For a dear friend who wants to start watercolor : a starter guide

A dear friend of mine is getting interested in this wonderful technique, so I promised to put something together for her, remembering all the trial and errors I went through, and stuff I wish I had known before:
(click the product name for links)

About material   

Paper :

Buy paper you're not afraid to spoil, but buy strong, good watercolor paper. Regular paper, and sometimes the multimedia ones too, will absorb too much pigment and will make you feel miserable. I have some very good Arches watercolor paper but it's intimidating, I hardly use it. Go ahead and spoil yourself, buy some if you are more courageous than me. I bought some Fluid paper blocks that's real nice for beginners, but Strathmore 400 watercolor journals are my favorite. I didn't really progress until I bought 3 of these journals, the biggest size, and proceeded to fill them carelessly with quick sketches, color tests and such. I love journals : it's a fun way to record your days, your progress, and if you're not happy of a page, there's a fresh one just behind. It's a good option if you're not too picky about sizing (I'm not) . Other good journals option are the Stillman and Birn ones, but make sure to choose a watercolor journal (their Beta and Delta series).
Learn a little bit about paper ( cold or hot press?) and sizing if you can, it does help!   



Don't fuss : buy artist paint. It's more expensive than the students kind, but so worth it. The students ones are less saturated, and it takes (ironically) a lot of skills to get anything out of them. My favorite brand is Daniel Smith,  I'm a color lover and study pigments, and theirs , when reading the ingredient list, are no nonsense , if not a bit lyrical sometimes. If you don't mind checking contents and learn a bit about pigments and binders , Holbein and Sennelier are good, less expensive options. Winsor and Newton has strong, high quality, sturdy classics, but sometimes they care more about getting an exact color than use a simple mix of pigments. The more you mix colors, the more they'll be muddy so it can be a problem. But, because of color accuracy, their basic set is probably the best you can find to start on scenery sketches.
Learn your colors and what they're made of to get ideas for inspiring mixes.

Best advice I ever got: always wet your colors before use! A drop of water will do. Dry colors will damage your brushes with poor, desaturated results. 

If you're hesitating, start with a little travel palette from Sennelier , a little watercolor box that you'll fill with pans you like ,  with for exemple a set of basics from Daniel Smith. If you already have a palette ond are looking forward to extend it, I suggest you buy the Daniels Smith's 238 Dot Color Chart so you can test the whole range with a little dot of real paint on good quality paper. I got lost in the delight of testing them all for weeks :D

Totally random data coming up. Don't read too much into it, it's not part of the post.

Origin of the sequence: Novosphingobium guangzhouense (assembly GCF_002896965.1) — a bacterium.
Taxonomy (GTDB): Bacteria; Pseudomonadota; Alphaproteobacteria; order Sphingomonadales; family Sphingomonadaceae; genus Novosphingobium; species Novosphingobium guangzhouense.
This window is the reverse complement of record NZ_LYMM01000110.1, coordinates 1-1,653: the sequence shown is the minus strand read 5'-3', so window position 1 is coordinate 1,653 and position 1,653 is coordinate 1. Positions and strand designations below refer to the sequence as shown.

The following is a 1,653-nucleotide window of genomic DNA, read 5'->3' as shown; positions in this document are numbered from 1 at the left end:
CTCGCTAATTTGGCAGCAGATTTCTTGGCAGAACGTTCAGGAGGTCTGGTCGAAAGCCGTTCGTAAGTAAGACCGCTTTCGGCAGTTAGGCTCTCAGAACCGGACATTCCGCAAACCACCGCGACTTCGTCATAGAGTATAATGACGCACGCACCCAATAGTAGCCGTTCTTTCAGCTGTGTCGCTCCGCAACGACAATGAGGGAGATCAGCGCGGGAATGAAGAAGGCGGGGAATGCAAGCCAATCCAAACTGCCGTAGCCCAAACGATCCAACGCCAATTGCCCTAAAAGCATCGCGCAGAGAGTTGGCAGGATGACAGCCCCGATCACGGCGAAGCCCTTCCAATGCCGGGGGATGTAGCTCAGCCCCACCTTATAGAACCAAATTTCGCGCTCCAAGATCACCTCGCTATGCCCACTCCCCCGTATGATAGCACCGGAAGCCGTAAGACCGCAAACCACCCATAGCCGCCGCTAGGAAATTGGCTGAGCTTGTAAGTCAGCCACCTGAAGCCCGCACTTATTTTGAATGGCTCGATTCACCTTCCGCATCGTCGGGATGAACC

Make sure you get some that hold a lot of water and only use high quality ones. I'm plenty happy with the synthetic, but high quality Escoda Versatil. My favorite with real kolinsky sable hair is the Winsor and Newton series seven. You don't need that many brushes, start with the ones you really need in high quality. If you do detail work you'll need a round 6, bigger, buy a 14. That's a starting point.
If you want to test fun, clever options, Rosemary and co has a great array of good quality speciality brushes. 

Sketching :


Ink or not ink? Some watercolorist use waterproof ink, some sketch in pencil...I tested everything including colored pencil, and I like it all. Heck, I even love color pencils for kids that change color while you draw. You'll need to test and try and have fun...Just make sure when you draw that you don't sketch too much to leave room for colors. Do try the pencils and colored pencils though, they'll give you nuances that a pen won't.

The only advice I will give you is to draw loose and fast, with only pockets of details in a focus area. I get lost in my thoughts and always forget. Do make mini sketches to try light and composition and colors. I'm afraid my thumbnails are often better than the end result, but hey, still learning.

About lessons and books

Rule of thumb : only buy books and lessons from painters you admire.  
Otherwise you won't get inspired, and you'll spoil your hand, too. 

Another important thing : don't limit yourself. Explore cute floral lessons if you feel like it, but just like in photos, don't be afraid to go further. Try urban sketching, architectural designs, still lifes, nature sketching. Go after what you like. Be bold. Have fun. 

What worked for me : Craftsy lessons from Shari Blaukopf, Marc taro Holmes, Stephanie Bower.  All of them are part of the Urban Sketchers community, and their courses are University level but accessible to beginners. On top of that I bought lessons from James Fletcher-Watson  on Vimeo , because he has a very British style and a traditional way to mix colors that enchants me. I do have a background of classical drawing, but I don't think it should stop you : what I learned is that you learn drawing by practice and that's it. Don't compare your art to others, especially if you live with one of the most gifted sculptors of our generation. I live with a gifted painter. I don't compare or I'll never progress. On the other hand, do remember what you learned practicing other arts , like composition and color. 

I also bought ( a hundred) books that I love and here's a list of top favorites:

By Marc Taro Holmes
By Cathy Johnson
By Liz Steel

I realize this is a lot of information! I hope it's not too much, I really tried to make it short. Please ask questions if you need it, I'll be happy to help.